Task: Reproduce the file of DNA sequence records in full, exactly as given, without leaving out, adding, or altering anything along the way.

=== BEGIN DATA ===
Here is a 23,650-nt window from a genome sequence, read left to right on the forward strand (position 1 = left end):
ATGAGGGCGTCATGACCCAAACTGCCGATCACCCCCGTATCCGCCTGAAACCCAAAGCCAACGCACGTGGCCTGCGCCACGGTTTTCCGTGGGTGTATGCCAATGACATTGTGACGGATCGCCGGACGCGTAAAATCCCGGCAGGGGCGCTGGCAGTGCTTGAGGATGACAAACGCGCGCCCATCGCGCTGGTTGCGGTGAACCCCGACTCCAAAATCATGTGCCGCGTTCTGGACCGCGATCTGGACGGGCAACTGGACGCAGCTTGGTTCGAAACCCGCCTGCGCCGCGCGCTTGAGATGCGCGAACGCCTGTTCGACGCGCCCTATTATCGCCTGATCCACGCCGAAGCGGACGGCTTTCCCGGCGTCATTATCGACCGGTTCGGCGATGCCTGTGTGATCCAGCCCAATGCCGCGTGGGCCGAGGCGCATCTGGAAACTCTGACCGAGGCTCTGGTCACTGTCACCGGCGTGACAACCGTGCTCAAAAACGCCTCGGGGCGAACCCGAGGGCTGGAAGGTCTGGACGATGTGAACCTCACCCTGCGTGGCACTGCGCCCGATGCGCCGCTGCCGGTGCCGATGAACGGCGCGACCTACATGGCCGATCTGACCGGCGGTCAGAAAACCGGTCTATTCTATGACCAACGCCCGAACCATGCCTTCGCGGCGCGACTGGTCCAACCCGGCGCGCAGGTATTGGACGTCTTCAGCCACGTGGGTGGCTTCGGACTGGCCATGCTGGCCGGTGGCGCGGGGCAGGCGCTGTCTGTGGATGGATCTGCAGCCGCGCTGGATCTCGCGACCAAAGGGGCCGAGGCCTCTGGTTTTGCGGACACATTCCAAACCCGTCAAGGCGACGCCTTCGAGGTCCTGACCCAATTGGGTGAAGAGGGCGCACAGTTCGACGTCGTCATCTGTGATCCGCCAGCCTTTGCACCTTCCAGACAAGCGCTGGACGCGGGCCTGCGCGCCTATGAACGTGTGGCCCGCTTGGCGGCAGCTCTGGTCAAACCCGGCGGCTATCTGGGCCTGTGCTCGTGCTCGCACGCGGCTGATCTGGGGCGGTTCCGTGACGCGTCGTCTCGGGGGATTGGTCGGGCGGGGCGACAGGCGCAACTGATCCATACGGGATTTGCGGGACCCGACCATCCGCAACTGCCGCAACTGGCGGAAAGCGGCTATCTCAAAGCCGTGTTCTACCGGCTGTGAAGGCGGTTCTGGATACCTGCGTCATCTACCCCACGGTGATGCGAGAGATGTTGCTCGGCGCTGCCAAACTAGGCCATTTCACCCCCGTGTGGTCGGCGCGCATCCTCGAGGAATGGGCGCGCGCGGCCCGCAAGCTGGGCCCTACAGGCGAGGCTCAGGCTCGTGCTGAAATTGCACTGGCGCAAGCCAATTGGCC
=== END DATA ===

Here is a 23,650-nt window from a genome sequence, read left to right on the forward strand (position 1 = left end):
ATGAGGGCGTCATGACCCAAACTGCCGATCACCCCCGTATCCGCCTGAAACCCAAAGCCAACGCACGTGGCCTGCGCCACGGTTTTCCGTGGGTGTATGCCAATGACATTGTGACGGATCGCCGGACGCGTAAAATCCCGGCAGGGGCGCTGGCAGTGCTTGAGGATGACAAACGCGCGCCCATCGCGCTGGTTGCGGTGAACCCCGACTCCAAAATCATGTGCCGCGTTCTGGACCGCGATCTGGACGGGCAACTGGACGCAGCTTGGTTCGAAACCCGCCTGCGCCGCGCGCTTGAGATGCGCGAACGCCTGTTCGACGCGCCCTATTATCGCCTGATCCACGCCGAAGCGGACGGCTTTCCCGGCGTCATTATCGACCGGTTCGGCGATGCCTGTGTGATCCAGCCCAATGCCGCGTGGGCCGAGGCGCATCTGGAAACTCTGACCGAGGCTCTGGTCACTGTCACCGGCGTGACAACCGTGCTCAAAAACGCCTCGGGGCGAACCCGAGGGCTGGAAGGTCTGGACGATGTGAACCTCACCCTGCGTGGCACTGCGCCCGATGCGCCGCTGCCGGTGCCGATGAACGGCGCGACCTACATGGCCGATCTGACCGGCGGTCAGAAAACCGGTCTATTCTATGACCAACGCCCGAACCATGCCTTCGCGGCGCGACTGGTCCAACCCGGCGCGCAGGTATTGGACGTCTTCAGCCACGTGGGTGGCTTCGGACTGGCCATGCTGGCCGGTGGCGCGGGGCAGGCGCTGTCTGTGGATGGATCTGCAGCCGCGCTGGATCTCGCGACCAAAGGGGCCGAGGCCTCTGGTTTTGCGGACACATTCCAAACCCGTCAAGGCGACGCCTTCGAGGTCCTGACCCAATTGGGTGAAGAGGGCGCACAGTTCGACGTCGTCATCTGTGATCCGCCAGCCTTTGCACCTTCCAGACAAGCGCTGGACGCGGGCCTGCGCGCCTATGAACGTGTGGCCCGCTTGGCGGCAGCTCTGGTCAAACCCGGCGGCTATCTGGGCCTGTGCTCGTGCTCGCACGCGGCTGATCTGGGGCGGTTCCGTGACGCGTCGTCTCGGGGGATTGGTCGGGCGGGGCGACAGGCGCAACTGATCCATACGGGATTTGCGGGACCCGACCATCCGCAACTGCCGCAACTGGCGGAAAGCGGCTATCTCAAAGCCGTGTTCTACCGGCTGTGAAGGCGGTTCTGGATACCTGCGTCATCTACCCCACGGTGATGCGAGAGATGTTGCTCGGCGCTGCCAAACTAGGCCATTTCACCCCCGTGTGGTCGGCGCGCATCCTCGAGGAATGGGCGCGCGCGGCCCGCAAGCTGGGCCCTACAGGCGAGGCTCAGGCTCGTGCTGAAATTGCACTGGCGCAAGCCAATTGGCC